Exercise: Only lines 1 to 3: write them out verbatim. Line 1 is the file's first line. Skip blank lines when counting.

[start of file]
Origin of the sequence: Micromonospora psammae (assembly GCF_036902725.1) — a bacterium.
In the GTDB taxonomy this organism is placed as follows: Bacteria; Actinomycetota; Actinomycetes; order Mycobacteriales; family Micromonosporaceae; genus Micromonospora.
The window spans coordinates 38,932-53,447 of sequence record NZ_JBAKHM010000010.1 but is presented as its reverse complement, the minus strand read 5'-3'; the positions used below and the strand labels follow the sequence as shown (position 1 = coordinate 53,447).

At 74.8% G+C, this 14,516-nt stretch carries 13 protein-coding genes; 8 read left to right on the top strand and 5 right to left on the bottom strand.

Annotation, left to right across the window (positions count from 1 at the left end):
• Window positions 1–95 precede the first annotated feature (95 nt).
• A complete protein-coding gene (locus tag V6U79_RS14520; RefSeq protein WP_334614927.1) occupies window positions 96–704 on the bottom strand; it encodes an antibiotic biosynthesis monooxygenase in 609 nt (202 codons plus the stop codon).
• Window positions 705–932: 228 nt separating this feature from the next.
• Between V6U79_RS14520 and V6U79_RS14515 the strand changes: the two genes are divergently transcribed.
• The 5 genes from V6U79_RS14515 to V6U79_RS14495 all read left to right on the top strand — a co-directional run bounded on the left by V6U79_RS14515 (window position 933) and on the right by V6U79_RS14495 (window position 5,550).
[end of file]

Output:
Origin of the sequence: Micromonospora psammae (assembly GCF_036902725.1) — a bacterium.
In the GTDB taxonomy this organism is placed as follows: Bacteria; Actinomycetota; Actinomycetes; order Mycobacteriales; family Micromonosporaceae; genus Micromonospora.
The window spans coordinates 38,932-53,447 of sequence record NZ_JBAKHM010000010.1 but is presented as its reverse complement, the minus strand read 5'-3'; the positions used below and the strand labels follow the sequence as shown (position 1 = coordinate 53,447).